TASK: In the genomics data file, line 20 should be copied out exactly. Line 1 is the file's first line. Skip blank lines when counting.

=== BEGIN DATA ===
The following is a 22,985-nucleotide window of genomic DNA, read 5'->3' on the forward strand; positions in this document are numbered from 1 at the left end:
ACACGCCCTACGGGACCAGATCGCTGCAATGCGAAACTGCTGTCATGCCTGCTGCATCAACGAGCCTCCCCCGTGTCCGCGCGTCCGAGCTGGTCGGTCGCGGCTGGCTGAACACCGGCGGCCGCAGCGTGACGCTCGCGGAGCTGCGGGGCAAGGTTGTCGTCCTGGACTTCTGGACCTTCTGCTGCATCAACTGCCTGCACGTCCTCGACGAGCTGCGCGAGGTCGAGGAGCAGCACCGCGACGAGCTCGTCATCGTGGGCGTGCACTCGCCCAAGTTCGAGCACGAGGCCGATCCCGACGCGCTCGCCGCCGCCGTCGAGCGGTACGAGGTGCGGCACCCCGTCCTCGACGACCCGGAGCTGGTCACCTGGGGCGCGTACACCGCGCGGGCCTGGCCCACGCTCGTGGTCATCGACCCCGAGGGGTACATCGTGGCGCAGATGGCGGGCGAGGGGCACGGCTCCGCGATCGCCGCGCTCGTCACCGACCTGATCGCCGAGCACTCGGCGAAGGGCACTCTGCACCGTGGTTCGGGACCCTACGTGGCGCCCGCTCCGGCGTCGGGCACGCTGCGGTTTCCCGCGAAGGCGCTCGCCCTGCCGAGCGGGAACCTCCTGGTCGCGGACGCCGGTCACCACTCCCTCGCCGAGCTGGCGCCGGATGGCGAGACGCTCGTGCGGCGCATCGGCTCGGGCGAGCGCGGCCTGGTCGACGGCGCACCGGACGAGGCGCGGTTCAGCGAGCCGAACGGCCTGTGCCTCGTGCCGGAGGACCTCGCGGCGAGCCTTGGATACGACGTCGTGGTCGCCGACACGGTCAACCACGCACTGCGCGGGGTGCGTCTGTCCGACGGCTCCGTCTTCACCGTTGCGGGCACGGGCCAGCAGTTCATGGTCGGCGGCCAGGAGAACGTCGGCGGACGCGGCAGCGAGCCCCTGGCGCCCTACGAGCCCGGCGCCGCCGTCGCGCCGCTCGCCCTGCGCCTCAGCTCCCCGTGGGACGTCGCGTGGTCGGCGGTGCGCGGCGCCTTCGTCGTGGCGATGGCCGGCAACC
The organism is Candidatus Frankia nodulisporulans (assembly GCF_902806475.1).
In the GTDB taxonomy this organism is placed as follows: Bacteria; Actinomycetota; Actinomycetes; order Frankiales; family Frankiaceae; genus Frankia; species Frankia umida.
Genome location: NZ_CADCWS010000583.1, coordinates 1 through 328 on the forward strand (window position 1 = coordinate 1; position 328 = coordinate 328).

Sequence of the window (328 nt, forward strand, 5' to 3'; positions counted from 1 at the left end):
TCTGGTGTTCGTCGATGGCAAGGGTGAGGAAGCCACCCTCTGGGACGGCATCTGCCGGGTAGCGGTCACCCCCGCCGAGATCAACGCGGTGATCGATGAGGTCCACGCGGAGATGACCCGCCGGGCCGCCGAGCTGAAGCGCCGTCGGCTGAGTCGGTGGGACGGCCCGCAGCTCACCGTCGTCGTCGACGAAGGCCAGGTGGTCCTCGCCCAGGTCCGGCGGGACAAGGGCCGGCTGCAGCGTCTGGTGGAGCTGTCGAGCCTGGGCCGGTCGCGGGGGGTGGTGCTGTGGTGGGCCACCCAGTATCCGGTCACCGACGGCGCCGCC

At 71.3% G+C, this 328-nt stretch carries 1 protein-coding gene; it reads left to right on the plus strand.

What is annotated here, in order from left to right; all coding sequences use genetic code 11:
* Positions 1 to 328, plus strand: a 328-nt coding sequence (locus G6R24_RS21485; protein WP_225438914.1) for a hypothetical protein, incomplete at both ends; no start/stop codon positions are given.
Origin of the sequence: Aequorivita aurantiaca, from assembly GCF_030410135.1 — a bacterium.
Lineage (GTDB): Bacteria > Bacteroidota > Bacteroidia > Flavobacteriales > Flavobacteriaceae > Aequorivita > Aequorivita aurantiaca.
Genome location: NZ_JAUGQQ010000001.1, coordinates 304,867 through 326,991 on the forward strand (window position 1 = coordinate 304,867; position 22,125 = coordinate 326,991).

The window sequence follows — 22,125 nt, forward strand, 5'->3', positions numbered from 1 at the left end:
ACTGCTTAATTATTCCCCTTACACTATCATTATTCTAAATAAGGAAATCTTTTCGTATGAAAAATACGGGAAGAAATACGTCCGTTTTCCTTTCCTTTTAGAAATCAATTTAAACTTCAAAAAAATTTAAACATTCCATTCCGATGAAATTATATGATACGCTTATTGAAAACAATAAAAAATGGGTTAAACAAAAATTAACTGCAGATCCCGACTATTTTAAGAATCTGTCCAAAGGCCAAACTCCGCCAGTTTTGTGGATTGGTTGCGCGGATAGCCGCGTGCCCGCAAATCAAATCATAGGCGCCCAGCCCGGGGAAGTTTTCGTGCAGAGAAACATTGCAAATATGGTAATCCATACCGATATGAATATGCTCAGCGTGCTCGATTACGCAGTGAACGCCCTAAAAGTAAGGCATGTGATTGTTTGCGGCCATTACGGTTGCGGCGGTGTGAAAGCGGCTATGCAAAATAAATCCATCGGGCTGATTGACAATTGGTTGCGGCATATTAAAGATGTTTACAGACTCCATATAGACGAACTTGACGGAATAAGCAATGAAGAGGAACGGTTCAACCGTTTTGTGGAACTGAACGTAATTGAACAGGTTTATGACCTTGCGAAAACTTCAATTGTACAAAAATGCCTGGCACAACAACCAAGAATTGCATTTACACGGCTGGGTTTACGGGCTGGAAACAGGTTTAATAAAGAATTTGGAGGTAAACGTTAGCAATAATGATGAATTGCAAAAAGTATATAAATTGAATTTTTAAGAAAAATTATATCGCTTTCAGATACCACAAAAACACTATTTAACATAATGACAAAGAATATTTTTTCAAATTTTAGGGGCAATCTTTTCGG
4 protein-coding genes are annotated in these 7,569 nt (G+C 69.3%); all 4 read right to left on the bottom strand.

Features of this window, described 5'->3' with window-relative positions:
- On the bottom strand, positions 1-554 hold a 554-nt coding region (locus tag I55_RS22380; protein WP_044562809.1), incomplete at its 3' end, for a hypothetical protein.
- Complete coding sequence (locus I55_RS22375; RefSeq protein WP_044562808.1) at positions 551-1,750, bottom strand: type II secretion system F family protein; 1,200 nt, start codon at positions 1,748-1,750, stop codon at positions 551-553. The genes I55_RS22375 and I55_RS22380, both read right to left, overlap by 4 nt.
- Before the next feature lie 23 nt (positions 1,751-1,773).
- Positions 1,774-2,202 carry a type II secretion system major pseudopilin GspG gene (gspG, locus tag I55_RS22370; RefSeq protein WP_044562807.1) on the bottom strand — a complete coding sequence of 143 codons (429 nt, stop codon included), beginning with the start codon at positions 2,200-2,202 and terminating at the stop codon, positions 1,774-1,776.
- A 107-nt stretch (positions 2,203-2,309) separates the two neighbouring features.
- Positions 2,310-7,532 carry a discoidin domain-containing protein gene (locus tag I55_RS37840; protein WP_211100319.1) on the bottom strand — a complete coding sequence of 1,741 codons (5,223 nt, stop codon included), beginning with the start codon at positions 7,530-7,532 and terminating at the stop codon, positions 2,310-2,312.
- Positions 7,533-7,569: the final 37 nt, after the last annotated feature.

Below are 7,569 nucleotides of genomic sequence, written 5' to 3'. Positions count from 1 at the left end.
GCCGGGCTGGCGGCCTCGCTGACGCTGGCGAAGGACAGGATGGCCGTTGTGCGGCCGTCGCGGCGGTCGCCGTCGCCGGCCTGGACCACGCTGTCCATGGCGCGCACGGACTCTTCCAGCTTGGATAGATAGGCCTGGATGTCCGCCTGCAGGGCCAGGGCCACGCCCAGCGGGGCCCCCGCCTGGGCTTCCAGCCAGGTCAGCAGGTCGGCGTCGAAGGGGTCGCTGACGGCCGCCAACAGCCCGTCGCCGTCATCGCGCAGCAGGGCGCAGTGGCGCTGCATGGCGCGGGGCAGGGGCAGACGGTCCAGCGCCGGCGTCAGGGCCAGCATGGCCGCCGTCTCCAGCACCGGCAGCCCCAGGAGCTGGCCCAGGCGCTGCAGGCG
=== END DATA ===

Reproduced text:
- Before the next feature lie 23 nt (positions 1,751-1,773).